n July 5, at the Chanel Fall/Winter 2022/23 Haute Couture show at the Étrier de Paris equestrian centre, models in outfits inspired by some of Gabrielle Chanel’s own designs from the 1930s wore necklaces fashioned as diamond comets, blazing suns and moons bathed in a halo of pearls. Each a marvel to behold.
While it’s rare for high jewellery pieces to appear in a Haute Couture show, the soberly titled 1932 collection made a beautiful match for the silhouettes designed by Virginie Viard. Chanel’s artistic director, successor to Karl Lagerfeld, chose the necklaces to “complement the pleating”. Of the 44 outfits on the runway, 14 were accessorised with this celestial jewellery.
It’s rare for high jewellery pieces to appear in a Haute Couture show.
This high jewellery collection echoes the simply titled Bijoux de Diamants collection (see our article here), created by Gabrielle Chanel and presented in November 1932 in her private apartments at 29 rue du Faubourg Saint-Honoré. The jewellery establishment, from their boutiques on Place Vendôme and Rue de la Paix, were outraged – Chanel was a couturière, how dare she make jewellery! – and tried to prevent her from selling her designs. Not that it mattered: in a shower of diamond-studded stars, Gabrielle showed that jewellery could be modern and irreverent, with necklaces worn without clasps or like a tiara.
In 2012 Chanel launched a collection inspired by this exhibition-sale. Ten years later it presents a new set of spectacular jewels: the 1932 collection composed of 81 pieces, 15 of which are transformable.
The first instalment was unveiled in February and the second during Haute Couture week in Paris, last July. “I wanted to come back to the essence of the 1932 collection and capture its message in three symbols: the comet, the moon and the sun. Each of these heavenly bodies shines with its own light,” says Patrice Leguéreau, director of Chanel’s fine jewellery creation studio. These are symbols in more ways than one, picked out in the mosaic floors of the abbey and orphanage in Aubazine, where Gabrielle Chanel grew up. The radiant star motif of the Comète Aubazine brooch in white diamonds is a direct reference.
- Chanel Fall/Winter 2022/23 Haute Couture show
“I wanted to capture the essence of the 1932 collection in three symbols: the comet, the moon and the sun.”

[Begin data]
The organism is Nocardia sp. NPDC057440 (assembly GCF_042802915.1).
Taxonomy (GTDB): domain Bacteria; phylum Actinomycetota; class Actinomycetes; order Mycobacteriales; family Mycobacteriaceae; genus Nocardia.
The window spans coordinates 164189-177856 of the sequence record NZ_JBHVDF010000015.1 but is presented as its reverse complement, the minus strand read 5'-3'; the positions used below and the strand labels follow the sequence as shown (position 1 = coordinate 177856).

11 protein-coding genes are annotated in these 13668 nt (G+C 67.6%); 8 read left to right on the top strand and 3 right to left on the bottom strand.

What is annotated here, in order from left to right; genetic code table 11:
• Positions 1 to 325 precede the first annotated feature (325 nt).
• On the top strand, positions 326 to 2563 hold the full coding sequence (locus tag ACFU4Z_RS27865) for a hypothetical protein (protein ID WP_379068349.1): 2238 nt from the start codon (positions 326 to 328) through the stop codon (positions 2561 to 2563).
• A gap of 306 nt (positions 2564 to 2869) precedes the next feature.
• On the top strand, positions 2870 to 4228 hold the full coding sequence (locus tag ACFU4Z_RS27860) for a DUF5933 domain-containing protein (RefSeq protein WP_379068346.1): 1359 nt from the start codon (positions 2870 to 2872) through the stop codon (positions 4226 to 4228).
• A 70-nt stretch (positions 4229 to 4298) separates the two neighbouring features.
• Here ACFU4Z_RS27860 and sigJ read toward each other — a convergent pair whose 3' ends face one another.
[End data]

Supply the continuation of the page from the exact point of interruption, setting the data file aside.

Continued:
The collection presented at the Grand Palais Éphémère also featured recreations of certain of the original designs. The highlight – the Allure Céleste transformable necklace in white gold and diamonds with a 55.55-carat oval sapphire centre stone – sold within the first days.
- The Comète Aubazine brooch can be detached from its halo of diamonds.
The jewellery which Gabrielle Chanel showed in 1932 took visitors and customers by surprise with its modernity; the collection presented at the Grand Palais Éphémère was equally breathtaking. Each piece interprets one of the three themes chosen by Patrice Leguéreau and seemed to quiver with a life of its own: the Comète Volute necklace appeared to orbit an imaginary neck; the Lune Étincelante brooch seemed to cast a halo of light. “I’ve given figurative expression to the blaze of the comet, the halo that surrounds the moon, the shimmering rays of the sun,” says Leguéreau.
- The Comète Volute necklace with a 19.32-carat oval diamond
Several of the earrings are asymmetrically designed while rings extend over two or more fingers. In addition to the splendour of the stones, there is a fun element to the collection. You cannot help but wonder how a particular piece is constructed and into how many new pieces it can be deconstructed. In fact one of the most astonishing things about the collection is its sheer versatility.
You cannot help but wonder how a particular piece is constructed and into how many new pieces it can be deconstructed.
“The movement, freedom and flexibility that Mademoiselle Chanel imagined in 1932 is celebrated in the transformable nature of certain pieces. Parts of the necklaces can be detached and worn as brooches. Centre stones can adorn a ring or earrings,” notes the director of Chanel’s fine jewellery creation studio.
- Lune Talisman earrings with two vibrant blue tanzanites
While the original collection from 1932 was composed exclusively of white and yellow diamonds, today’s tribute incorporates coloured precious stones. “Alongside the diamonds, I introduced colour through exceptional gems that represent the heavens: blue diamond, yellow diamonds, blue and yellow sapphires, opals and rubies,” adds Patrice Leguéreau.
- The Soleil 19 août necklace is set with a 22.10-carat, cushion-cut, fancy vivid yellow diamond at the centre of a detachable motif that transforms into a ring.
The last word goes to Patrice Leguéreau: “Mademoiselle Chanel used to say that she wanted to cover women with constellations. I hope we have achieved this by scattering showers of diamonds across their décolleté, enveloping their wrists with scintillating comets and offering them heavenly bodies that will light up their own radiance.”